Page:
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Karnataka government lists ‘errors’ in Jayalalithaa acquittal

Karnataka pointed out that Tamil Nadu Chief Minister J. Jayalalalithaa’s acquittal in the disproportinate assets case can be set aside by just correcting a “totalling mistake”. File photo

Karnataka pointed out that Tamil Nadu Chief Minister J. Jayalalalithaa’s acquittal in the disproportinate assets case can be set aside by just correcting a “totalling mistake”. File photo   | Photo Credit: M_PRABHU

Seven-page document lists 16 points of contention against the May 11, 2015 judgment of Justice C.R. Kumaraswamy which led to the exoneration of Ms. Jayalalithaa and three others.

With only a few days left for the final hearing on appeals against the acquittal of Tamil Nadu Chief Minister Jayalalithaa to commence in the Supreme Court, the Karnataka government on Tuesday filed point-by-point highlights of the “errors” made by the Karnataka High Court in deciding the disproportionate assets case in favour of the AIADMK leader and three co-accused.

The seven-page document listed 16 points of contention against the May 11, 2015 >judgment of Justice C.R. Kumaraswamy which led to the exoneration of Ms. Jayalalithaa, N. Sasikala Natarajan, V.N. Sudhakaran and J. Elavarasi in the corruption case.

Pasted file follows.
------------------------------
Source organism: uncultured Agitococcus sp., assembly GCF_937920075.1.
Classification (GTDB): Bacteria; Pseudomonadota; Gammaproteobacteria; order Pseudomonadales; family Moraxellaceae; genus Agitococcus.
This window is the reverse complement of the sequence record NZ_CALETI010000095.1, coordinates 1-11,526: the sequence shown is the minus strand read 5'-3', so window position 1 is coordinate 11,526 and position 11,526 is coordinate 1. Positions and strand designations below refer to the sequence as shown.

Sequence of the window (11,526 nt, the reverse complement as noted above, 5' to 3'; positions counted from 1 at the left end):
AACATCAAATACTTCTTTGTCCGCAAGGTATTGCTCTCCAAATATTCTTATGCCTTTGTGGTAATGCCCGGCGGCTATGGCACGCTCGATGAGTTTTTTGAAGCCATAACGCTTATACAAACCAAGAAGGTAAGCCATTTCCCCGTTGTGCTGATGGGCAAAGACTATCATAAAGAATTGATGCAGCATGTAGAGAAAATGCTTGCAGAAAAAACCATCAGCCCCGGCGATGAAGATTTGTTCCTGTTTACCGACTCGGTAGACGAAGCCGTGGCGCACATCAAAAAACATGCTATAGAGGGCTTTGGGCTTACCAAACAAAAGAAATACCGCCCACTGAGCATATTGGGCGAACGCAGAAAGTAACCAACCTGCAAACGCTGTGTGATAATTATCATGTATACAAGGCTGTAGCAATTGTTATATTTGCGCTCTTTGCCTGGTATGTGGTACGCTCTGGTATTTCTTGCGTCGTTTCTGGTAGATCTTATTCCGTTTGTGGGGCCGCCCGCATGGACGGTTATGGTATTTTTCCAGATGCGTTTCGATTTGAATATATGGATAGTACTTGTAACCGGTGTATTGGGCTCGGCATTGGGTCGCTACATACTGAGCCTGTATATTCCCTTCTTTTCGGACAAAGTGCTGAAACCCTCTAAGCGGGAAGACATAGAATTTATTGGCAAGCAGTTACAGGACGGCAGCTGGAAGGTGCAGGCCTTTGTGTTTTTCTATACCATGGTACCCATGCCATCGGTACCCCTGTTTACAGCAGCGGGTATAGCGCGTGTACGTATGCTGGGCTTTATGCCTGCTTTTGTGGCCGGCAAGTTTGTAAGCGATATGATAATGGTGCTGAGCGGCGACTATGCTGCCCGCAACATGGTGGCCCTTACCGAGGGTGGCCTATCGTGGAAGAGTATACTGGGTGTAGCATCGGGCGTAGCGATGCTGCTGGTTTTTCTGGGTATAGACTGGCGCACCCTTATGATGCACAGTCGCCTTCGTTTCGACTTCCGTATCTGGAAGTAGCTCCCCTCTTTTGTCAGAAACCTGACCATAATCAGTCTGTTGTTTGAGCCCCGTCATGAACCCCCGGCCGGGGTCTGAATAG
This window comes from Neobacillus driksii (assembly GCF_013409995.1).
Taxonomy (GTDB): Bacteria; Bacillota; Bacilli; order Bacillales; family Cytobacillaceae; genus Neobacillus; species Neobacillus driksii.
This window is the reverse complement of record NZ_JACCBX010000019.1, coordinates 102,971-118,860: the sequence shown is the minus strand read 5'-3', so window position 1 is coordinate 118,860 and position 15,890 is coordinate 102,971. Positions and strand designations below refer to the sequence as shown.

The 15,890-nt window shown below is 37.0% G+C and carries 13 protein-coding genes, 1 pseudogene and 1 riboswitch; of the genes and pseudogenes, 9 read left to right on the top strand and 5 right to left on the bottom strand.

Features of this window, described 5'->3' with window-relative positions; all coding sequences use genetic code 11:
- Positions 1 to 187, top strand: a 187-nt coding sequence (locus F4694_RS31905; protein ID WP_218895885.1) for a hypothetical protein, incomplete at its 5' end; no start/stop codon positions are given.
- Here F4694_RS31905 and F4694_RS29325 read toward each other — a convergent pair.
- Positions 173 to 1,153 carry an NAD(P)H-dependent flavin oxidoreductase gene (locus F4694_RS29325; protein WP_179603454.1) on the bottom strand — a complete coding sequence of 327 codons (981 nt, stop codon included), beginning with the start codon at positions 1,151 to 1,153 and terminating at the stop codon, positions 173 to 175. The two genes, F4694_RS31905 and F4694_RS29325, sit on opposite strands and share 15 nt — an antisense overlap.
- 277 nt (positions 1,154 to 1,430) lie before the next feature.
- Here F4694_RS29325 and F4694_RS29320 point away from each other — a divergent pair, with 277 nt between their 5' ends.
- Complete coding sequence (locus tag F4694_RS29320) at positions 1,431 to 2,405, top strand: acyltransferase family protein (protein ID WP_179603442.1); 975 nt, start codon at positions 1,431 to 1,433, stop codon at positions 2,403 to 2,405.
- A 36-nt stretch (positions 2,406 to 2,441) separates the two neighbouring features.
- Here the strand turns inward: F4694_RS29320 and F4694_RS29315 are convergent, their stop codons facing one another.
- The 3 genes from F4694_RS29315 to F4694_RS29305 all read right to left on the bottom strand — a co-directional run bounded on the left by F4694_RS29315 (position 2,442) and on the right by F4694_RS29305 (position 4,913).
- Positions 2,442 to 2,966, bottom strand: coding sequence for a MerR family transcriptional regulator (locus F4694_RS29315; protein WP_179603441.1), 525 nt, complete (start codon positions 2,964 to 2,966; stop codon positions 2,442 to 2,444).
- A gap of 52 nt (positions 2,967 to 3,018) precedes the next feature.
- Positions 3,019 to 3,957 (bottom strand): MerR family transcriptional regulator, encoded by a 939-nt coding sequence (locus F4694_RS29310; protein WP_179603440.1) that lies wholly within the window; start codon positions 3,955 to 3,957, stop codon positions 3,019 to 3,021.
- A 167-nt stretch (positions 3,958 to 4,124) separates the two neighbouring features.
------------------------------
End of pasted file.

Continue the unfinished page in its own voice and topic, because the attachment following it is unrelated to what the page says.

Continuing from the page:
Principally, the State government asks whether the bare fact that it was neither considered nor ignored as the “sole prosecuting agency” in the corruption case would not by itself vitiate the High Court judgment.

The State wants the Supreme Court to address what would be the effect of not repairing this omission throughout the appeal hearings in the High Court till they were disposed of.

The State’s document, filed by advocate Joseph Aristotle and settled by senior advocate B.V. Acharya, asks whether the appeals were not vitiated as the duly appointed Public Prosecutor was “never given the opportunity” of an oral hearing.

His role was reduced to just handing over written submission, that too on the orders of the Supreme Court, at the fag end of the appeals in the High Court.

The State government pointed out that the acquittal can be set aside by just correcting the “totalling mistake” to show that the value of disproportionate assets of the accused comes to Rs. 16.32 crore, that is 76.7 per cent of the income, against the 8.12 per cent arrived at by the High Court.

“Consequently, the judgment of acquittal is liable to be converted into one of conviction even as per the purported principle in Krishnanand Agnihotri’s case,” the State government contended.

The 1977 case law, quoted by the High Court, had held that an offence was not made out if the value of disproportionate assets was found to be less than 10 per cent of the income.

It said the logic does not apply in this case in which the disproportionate assets run into crores.

A Bench of Justices P.C. Ghose and Amitava Roy have scheduled the >hearing on the appeals to start from February 2, 2016.

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Printable version | Apr 8, 2020 9:05:38 AM | https://www.thehindu.com/news/national/Karnataka-government-lists-%E2%80%98errors%E2%80%99-in-Jayalalithaa-acquittal/article14010085.ece

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